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Considerations for Working from Home

I've been working from my home office for many years, but usually I am out to employers and clients at least 3 days/ week.  Now that I'll be working from home entirely for the next while, it's time to take my own ergonomic consulting advice.  Here are some tips for considerations if you are working from home too.   


1. Maintaining a work : life balance.   Managing work, time & task requirements for productivity and separating work from your non-work life is important. A few things that help me stay focused and shift  my mind are:

  • Create 'rituals'.  Humans are creatures of habit, and our habits are triggered by a complex web of our thoughts and environment. The act of logging out of your computer, saying goodbye to co-workers at the end of the workday, walking out the door or getting into your vehicle, taking the commute home (and what you do on that commute) are all routines and triggers that allow this transition to naturally happen.  Creating a ritual for yourself in your home office can help you shift between work and home-life. The physical distance, time, and environment are no longer the same, so you don't have those automatic environmental and commuter time triggers.  This is even more important if you do not use a designated office space (ie. working from your kitchen table). 
  • Since the environmental triggers are now gone, you can replace those with some sensory triggers.  Your mind and body are connected, to replace a visual trigger with another physical trigger might work for you. Here's a few things you can try: 
    • Breathing - this physical trigger can work anytime; breathing for mindfulness can help you clear your head and focus your intentions on the task ahead of you. Taking 5 deep breaths, inhaling through the nose and exhaling for twice as long helps you become self aware.   
    • Place a picture, your business or company's mission statement near your workspace.  Reviewing this reminds you of why you are doing what you are doing, and helps to avoid the distractions of home life that can easily pull you away.
    • If you organize with a task list, you can review this at the start of your day to help you switch into work mode.
    • At the end of the day, you can mentally focus on releasing any work stress hanging over you, and refill yourself with calm, peaceful thoughts or words.  There are many meditation or calming techniques you can find online. 
  • Keep your usual schedule.  If you usually start work at 8:30am, continue the same time and task routine. This will help you stay on track and avoid disruptions and productivity. 
  • Just because you are at home doesn't mean you need to stay in your pyjamas all day!  Getting up, showered and wear your usual work attire can set the tone for the day.  You might not need to put on make up and your best hairdo but most people feel better about themselves when they look better.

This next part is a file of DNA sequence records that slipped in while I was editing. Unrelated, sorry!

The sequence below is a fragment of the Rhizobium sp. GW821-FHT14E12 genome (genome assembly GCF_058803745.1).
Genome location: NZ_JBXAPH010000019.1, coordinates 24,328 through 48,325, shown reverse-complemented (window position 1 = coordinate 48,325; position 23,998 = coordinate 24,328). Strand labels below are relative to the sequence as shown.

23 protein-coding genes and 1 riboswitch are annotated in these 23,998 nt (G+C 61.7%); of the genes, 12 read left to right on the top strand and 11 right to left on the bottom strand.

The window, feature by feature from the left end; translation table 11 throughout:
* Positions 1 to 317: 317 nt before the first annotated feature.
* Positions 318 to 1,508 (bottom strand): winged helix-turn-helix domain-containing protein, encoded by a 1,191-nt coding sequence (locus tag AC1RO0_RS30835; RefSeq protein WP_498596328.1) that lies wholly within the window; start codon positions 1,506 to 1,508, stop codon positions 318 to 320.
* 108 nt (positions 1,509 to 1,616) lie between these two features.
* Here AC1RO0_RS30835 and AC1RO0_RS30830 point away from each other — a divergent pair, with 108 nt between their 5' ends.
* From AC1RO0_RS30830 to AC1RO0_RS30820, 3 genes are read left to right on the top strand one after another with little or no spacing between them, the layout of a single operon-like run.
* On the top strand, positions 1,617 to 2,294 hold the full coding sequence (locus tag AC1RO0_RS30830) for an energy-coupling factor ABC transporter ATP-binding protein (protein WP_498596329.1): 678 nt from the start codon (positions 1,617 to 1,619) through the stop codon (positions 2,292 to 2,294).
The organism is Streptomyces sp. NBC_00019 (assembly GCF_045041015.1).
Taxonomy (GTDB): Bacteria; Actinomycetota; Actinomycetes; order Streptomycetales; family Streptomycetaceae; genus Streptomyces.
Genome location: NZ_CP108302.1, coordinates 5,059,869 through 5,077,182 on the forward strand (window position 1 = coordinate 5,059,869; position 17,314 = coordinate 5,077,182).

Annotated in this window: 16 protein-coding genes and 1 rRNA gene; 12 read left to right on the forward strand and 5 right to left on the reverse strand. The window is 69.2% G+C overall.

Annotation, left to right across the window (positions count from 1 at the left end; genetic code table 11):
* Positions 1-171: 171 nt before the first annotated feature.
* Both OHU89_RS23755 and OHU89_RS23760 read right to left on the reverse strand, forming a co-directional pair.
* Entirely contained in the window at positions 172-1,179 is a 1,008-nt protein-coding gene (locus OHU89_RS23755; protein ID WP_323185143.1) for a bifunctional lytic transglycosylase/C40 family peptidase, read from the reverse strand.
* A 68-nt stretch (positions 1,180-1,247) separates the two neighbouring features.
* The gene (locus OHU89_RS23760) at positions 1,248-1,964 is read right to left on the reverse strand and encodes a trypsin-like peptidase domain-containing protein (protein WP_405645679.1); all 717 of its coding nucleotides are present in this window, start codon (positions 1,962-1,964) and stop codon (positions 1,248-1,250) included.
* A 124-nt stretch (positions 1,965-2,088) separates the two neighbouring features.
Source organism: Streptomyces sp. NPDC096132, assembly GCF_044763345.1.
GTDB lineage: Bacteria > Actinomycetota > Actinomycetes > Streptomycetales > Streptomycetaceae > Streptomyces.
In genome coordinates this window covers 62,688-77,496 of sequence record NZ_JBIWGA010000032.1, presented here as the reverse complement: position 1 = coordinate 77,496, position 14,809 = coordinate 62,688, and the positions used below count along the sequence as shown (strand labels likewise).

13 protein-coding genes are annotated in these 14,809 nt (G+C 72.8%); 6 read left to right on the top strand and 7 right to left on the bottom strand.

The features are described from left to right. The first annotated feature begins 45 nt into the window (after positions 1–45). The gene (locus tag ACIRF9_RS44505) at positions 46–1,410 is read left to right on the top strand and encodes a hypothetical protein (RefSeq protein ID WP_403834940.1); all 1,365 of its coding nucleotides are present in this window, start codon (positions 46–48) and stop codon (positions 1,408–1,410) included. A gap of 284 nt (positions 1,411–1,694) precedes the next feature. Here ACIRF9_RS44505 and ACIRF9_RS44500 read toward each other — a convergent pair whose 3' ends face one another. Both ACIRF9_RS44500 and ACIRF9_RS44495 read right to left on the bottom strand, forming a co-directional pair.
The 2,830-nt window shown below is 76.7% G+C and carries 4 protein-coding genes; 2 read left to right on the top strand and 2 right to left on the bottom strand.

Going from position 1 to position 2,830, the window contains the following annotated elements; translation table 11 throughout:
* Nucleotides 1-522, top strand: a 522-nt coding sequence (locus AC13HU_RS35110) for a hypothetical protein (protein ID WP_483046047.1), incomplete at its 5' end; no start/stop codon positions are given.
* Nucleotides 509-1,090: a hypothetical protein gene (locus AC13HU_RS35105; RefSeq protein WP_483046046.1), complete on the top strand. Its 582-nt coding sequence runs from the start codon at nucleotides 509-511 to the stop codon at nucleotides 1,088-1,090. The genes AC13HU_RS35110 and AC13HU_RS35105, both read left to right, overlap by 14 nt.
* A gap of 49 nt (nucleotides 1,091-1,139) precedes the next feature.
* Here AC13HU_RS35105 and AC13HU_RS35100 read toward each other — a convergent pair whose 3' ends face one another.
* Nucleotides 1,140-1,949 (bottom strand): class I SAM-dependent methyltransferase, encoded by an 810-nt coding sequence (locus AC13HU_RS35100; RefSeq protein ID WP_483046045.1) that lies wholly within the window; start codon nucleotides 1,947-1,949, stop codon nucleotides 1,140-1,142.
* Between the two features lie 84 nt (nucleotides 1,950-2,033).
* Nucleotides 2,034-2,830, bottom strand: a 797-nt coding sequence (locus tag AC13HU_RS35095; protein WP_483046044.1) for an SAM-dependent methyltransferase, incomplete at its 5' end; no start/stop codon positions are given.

2. Boundaries for family members or even pets may be required to avoid procrastination, remain productive and maintain healthy relationships.  The important people in your life need to know when you are available for them, and when you are not.  If you have younger children who need your regular attention, you will need to have an appropriate replacement available so you can get through your day with some sanity and productivity, and still love yourself and your family at the end of it! This may be a challenge but creating a plan that will work for everyone is important.  Ensuring everyone also understands your boundaries is critical to having healthy relationships. 

3. Create an organized work environment. Your home work environment may not have the same amount of space, a suitable desk, supplies and other work items you are accustomed to. 

  • Do a gap analysis of the differences from work to home, and create replacements where you can.
  • Organize places for work items and designate an area for work. It may require changing to more digital rather than paper based work. 
  • Use the 5S methodology (sort, set in order, shine, standardize, sustain).  From my experience working in manufacturing and industrial environments I've seen first hand the power of the 5S system.  When everything has a 'home' and it is returned, there is no time wasted ever looking for misplaced items, your space stays clean and organized (and easy to keep clean when there's no clutter!).  An organized space leads to an organized mind.  

4. Check your ergonomic set up to maintain good posture.  Your set up should support you to sit with good posture. If the screen is too low or too far, you'll end up dropping your head, rounding your shoulders and leaning forward with no support to your back. if you can't match your chair height for relaxed shoulders and arms to use the keyboard, you will end up shrugging or sitting back and reaching forward all day, and you may experience contact stress and bruising on your arms from rubbing on the edge of the desk all day.  For a full overview of your computer set up, check out this quick self-assessment video.  


Even if you have an 'ergonomic task chair', your posture is something you need to pay attention to.  Think about how you hold your body when you are sitting.  Do you sink into the chair with a slumped low back and forward head? 

5. Take a movement break!  Our bodies are meant to move, and most of us have become overly sedentary.  For your health and metabolism, get up to move your body at least once / hour.  If you need help, here's a 10 day movement challenge you can try.

 Mindy Gulas, R.Kin, Ergonomic Consultant, CSEP-CEP




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